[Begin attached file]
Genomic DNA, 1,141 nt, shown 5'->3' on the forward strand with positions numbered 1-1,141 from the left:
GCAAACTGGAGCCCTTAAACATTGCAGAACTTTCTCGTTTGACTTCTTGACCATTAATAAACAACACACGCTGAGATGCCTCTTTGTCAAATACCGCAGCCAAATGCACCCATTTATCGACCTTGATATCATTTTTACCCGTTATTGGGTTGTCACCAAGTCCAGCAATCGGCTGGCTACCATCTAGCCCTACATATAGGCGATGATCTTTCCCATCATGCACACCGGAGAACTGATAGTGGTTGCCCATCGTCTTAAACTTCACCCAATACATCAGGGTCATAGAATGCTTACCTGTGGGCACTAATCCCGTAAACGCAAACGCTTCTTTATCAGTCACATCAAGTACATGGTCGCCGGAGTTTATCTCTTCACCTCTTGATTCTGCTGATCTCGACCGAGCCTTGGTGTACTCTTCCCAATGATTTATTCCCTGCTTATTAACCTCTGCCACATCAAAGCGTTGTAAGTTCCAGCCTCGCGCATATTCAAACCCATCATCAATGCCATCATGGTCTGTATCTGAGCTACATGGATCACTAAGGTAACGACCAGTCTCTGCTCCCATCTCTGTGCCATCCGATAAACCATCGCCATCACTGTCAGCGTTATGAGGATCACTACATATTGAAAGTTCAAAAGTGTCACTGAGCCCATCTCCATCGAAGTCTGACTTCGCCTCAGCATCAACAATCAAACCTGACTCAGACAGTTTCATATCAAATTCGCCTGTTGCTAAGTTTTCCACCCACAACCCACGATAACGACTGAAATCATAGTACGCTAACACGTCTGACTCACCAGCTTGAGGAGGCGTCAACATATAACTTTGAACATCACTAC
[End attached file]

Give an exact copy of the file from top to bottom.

Genomic DNA, 1,141 nt, shown 5'->3' on the forward strand with positions numbered 1-1,141 from the left:
GCAAACTGGAGCCCTTAAACATTGCAGAACTTTCTCGTTTGACTTCTTGACCATTAATAAACAACACACGCTGAGATGCCTCTTTGTCAAATACCGCAGCCAAATGCACCCATTTATCGACCTTGATATCATTTTTACCCGTTATTGGGTTGTCACCAAGTCCAGCAATCGGCTGGCTACCATCTAGCCCTACATATAGGCGATGATCTTTCCCATCATGCACACCGGAGAACTGATAGTGGTTGCCCATCGTCTTAAACTTCACCCAATACATCAGGGTCATAGAATGCTTACCTGTGGGCACTAATCCCGTAAACGCAAACGCTTCTTTATCAGTCACATCAAGTACATGGTCGCCGGAGTTTATCTCTTCACCTCTTGATTCTGCTGATCTCGACCGAGCCTTGGTGTACTCTTCCCAATGATTTATTCCCTGCTTATTAACCTCTGCCACATCAAAGCGTTGTAAGTTCCAGCCTCGCGCATATTCAAACCCATCATCAATGCCATCATGGTCTGTATCTGAGCTACATGGATCACTAAGGTAACGACCAGTCTCTGCTCCCATCTCTGTGCCATCCGATAAACCATCGCCATCACTGTCAGCGTTATGAGGATCACTACATATTGAAAGTTCAAAAGTGTCACTGAGCCCATCTCCATCGAAGTCTGACTTCGCCTCAGCATCAACAATCAAACCTGACTCAGACAGTTTCATATCAAATTCGCCTGTTGCTAAGTTTTCCACCCACAACCCACGATAACGACTGAAATCATAGTACGCTAACACGTCTGACTCACCAGCTTGAGGAGGCGTCAACATATAACTTTGAACATCACTAC